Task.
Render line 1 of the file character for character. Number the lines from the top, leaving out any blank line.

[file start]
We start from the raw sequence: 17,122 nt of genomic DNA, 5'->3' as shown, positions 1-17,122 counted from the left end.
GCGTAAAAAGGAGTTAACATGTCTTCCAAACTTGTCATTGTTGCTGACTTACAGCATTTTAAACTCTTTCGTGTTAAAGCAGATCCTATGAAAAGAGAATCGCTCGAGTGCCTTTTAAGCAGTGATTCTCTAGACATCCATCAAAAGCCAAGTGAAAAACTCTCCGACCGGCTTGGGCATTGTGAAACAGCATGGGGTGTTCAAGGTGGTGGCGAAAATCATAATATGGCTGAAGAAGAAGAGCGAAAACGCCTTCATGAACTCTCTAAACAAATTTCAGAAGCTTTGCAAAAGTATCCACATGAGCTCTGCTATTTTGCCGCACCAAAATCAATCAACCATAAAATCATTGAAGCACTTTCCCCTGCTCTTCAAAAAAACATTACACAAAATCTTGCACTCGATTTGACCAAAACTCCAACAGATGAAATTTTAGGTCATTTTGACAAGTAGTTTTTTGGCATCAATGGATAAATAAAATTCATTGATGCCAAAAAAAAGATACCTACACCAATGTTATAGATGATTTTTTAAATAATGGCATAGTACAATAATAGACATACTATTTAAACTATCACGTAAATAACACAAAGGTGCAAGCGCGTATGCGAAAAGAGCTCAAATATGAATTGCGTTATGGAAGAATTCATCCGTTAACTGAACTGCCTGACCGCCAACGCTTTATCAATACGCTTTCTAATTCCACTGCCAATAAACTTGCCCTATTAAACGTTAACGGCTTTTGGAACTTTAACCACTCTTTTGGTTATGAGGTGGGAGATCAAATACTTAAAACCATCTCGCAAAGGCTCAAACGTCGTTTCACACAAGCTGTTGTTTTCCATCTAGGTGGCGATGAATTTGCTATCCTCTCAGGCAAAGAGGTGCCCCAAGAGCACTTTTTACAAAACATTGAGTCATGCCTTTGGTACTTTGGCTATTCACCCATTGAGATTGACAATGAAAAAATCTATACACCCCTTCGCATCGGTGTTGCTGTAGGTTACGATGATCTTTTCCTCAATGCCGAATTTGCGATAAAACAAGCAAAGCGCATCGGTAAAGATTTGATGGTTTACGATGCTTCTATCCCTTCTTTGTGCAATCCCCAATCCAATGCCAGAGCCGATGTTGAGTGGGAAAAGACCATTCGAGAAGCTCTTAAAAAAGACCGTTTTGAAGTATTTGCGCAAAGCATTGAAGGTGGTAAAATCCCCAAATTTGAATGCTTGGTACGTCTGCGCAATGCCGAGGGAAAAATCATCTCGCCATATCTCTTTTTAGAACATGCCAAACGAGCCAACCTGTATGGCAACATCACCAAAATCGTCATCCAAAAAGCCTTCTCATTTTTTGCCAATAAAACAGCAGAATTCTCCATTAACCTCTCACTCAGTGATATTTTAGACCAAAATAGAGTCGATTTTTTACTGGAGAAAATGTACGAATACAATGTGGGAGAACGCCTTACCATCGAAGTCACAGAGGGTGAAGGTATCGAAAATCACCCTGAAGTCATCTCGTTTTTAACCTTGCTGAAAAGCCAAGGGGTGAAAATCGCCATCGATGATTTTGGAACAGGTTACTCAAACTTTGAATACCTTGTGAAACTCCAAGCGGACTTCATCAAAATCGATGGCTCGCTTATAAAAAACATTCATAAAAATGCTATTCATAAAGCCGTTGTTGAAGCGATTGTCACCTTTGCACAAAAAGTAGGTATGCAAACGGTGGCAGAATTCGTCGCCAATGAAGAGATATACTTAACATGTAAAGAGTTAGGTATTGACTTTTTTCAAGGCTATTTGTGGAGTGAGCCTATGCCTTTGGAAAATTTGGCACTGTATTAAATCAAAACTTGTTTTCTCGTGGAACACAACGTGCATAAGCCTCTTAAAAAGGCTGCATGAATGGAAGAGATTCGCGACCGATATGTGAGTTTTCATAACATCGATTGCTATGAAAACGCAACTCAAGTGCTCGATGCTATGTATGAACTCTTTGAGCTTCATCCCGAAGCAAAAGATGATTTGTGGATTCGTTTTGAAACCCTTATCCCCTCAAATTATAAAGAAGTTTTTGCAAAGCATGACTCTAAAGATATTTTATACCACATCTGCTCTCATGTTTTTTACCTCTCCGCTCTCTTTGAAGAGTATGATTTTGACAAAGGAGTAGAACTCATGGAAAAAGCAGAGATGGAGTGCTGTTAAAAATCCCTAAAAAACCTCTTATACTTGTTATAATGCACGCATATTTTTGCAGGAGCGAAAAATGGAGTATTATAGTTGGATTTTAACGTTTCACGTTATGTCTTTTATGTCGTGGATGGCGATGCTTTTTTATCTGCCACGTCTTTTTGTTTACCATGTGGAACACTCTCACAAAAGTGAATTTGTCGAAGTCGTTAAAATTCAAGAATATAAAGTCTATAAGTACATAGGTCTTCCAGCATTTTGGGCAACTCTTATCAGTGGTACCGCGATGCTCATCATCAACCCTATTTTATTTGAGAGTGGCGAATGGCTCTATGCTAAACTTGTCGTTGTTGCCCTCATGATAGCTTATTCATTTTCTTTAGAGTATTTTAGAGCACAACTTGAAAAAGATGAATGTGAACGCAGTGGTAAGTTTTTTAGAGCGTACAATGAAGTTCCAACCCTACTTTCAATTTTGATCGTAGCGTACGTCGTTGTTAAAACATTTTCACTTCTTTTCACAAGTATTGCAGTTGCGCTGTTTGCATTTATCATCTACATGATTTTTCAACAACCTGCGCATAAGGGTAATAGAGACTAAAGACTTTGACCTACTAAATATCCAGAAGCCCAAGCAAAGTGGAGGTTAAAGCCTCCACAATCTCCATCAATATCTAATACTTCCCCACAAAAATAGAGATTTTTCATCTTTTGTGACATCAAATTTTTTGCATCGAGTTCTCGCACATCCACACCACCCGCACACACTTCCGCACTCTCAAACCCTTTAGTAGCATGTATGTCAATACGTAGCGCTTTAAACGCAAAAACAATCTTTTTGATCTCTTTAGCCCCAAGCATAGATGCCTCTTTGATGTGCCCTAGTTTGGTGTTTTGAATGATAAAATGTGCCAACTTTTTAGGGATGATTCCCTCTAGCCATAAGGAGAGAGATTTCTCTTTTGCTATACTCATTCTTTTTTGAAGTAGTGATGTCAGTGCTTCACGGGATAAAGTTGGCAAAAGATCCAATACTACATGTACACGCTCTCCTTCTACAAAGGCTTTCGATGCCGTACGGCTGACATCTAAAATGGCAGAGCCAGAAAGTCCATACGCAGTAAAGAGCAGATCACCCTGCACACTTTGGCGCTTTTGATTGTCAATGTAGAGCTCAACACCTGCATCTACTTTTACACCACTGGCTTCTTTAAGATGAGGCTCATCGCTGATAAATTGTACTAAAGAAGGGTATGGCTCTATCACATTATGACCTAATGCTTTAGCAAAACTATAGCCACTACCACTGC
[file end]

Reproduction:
We start from the raw sequence: 17,122 nt of genomic DNA, 5'->3' as shown, positions 1-17,122 counted from the left end.